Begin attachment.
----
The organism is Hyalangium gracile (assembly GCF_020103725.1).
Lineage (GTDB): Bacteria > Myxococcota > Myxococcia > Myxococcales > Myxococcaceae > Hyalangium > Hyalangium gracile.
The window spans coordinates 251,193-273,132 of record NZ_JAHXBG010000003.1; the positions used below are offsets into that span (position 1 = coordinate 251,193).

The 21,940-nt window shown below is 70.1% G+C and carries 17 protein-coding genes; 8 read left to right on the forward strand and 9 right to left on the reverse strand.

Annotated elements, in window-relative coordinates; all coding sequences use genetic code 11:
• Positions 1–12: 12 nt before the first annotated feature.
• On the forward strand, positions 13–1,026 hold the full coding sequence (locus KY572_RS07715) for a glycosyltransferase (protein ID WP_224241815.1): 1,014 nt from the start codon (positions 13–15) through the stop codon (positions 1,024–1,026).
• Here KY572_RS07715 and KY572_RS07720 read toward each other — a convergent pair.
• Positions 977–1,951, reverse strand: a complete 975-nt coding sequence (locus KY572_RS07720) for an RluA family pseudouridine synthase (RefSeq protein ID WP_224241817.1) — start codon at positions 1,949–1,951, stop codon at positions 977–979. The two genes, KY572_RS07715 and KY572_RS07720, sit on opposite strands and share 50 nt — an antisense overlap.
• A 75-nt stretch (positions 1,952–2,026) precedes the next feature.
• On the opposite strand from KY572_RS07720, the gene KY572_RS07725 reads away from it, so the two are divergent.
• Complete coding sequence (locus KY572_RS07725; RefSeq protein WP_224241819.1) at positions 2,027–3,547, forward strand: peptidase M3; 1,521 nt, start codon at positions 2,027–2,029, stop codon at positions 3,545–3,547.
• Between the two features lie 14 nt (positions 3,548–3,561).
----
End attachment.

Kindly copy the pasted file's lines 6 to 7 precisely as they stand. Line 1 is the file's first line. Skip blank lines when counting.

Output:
• Positions 1–12: 12 nt before the first annotated feature.
• On the forward strand, positions 13–1,026 hold the full coding sequence (locus KY572_RS07715) for a glycosyltransferase (protein ID WP_224241815.1): 1,014 nt from the start codon (positions 13–15) through the stop codon (positions 1,024–1,026).